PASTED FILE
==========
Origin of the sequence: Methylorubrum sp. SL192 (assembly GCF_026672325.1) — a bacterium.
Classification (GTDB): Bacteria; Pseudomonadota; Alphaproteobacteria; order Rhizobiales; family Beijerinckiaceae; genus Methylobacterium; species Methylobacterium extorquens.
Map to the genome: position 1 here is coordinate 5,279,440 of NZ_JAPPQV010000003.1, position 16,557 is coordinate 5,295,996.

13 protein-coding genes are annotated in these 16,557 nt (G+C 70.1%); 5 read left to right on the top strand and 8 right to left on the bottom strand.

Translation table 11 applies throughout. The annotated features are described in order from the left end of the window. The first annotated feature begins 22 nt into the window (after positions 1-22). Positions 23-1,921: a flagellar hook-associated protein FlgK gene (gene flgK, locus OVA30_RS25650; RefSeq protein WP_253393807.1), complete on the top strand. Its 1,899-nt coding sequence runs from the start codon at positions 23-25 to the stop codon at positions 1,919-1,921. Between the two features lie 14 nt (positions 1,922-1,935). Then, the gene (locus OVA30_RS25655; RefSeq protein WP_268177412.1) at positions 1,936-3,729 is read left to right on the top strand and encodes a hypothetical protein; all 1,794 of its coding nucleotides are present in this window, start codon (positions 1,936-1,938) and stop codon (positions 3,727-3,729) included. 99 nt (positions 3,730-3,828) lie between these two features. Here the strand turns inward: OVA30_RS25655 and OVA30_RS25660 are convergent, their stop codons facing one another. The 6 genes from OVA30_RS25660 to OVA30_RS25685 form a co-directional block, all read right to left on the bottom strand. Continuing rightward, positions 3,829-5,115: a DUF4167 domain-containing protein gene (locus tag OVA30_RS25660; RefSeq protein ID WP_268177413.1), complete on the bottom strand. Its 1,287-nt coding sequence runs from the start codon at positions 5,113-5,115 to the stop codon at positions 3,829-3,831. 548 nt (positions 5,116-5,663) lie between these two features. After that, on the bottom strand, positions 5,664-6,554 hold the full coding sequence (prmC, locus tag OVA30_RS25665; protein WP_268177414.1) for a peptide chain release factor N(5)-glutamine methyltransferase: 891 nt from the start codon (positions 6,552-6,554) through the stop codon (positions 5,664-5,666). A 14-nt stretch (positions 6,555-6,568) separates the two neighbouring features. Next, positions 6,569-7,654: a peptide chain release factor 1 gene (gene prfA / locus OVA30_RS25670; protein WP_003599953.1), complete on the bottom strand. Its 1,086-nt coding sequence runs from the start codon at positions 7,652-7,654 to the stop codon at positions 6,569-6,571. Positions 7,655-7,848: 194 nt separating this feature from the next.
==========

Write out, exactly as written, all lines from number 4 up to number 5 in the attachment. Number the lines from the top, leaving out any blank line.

13 protein-coding genes are annotated in these 16,557 nt (G+C 70.1%); 5 read left to right on the top strand and 8 right to left on the bottom strand.

Translation table 11 applies throughout. The annotated features are described in order from the left end of the window. The first annotated feature begins 22 nt into the window (after positions 1-22). Positions 23-1,921: a flagellar hook-associated protein FlgK gene (gene flgK, locus OVA30_RS25650; RefSeq protein WP_253393807.1), complete on the top strand. Its 1,899-nt coding sequence runs from the start codon at positions 23-25 to the stop codon at positions 1,919-1,921. Between the two features lie 14 nt (positions 1,922-1,935). Then, the gene (locus OVA30_RS25655; RefSeq protein WP_268177412.1) at positions 1,936-3,729 is read left to right on the top strand and encodes a hypothetical protein; all 1,794 of its coding nucleotides are present in this window, start codon (positions 1,936-1,938) and stop codon (positions 3,727-3,729) included. 99 nt (positions 3,730-3,828) lie between these two features. Here the strand turns inward: OVA30_RS25655 and OVA30_RS25660 are convergent, their stop codons facing one another. The 6 genes from OVA30_RS25660 to OVA30_RS25685 form a co-directional block, all read right to left on the bottom strand. Continuing rightward, positions 3,829-5,115: a DUF4167 domain-containing protein gene (locus tag OVA30_RS25660; RefSeq protein ID WP_268177413.1), complete on the bottom strand. Its 1,287-nt coding sequence runs from the start codon at positions 5,113-5,115 to the stop codon at positions 3,829-3,831. 548 nt (positions 5,116-5,663) lie between these two features. After that, on the bottom strand, positions 5,664-6,554 hold the full coding sequence (prmC, locus tag OVA30_RS25665; protein WP_268177414.1) for a peptide chain release factor N(5)-glutamine methyltransferase: 891 nt from the start codon (positions 6,552-6,554) through the stop codon (positions 5,664-5,666). A 14-nt stretch (positions 6,555-6,568) separates the two neighbouring features. Next, positions 6,569-7,654: a peptide chain release factor 1 gene (gene prfA / locus OVA30_RS25670; protein WP_003599953.1), complete on the bottom strand. Its 1,086-nt coding sequence runs from the start codon at positions 7,652-7,654 to the stop codon at positions 6,569-6,571. Positions 7,655-7,848: 194 nt separating this feature from the next.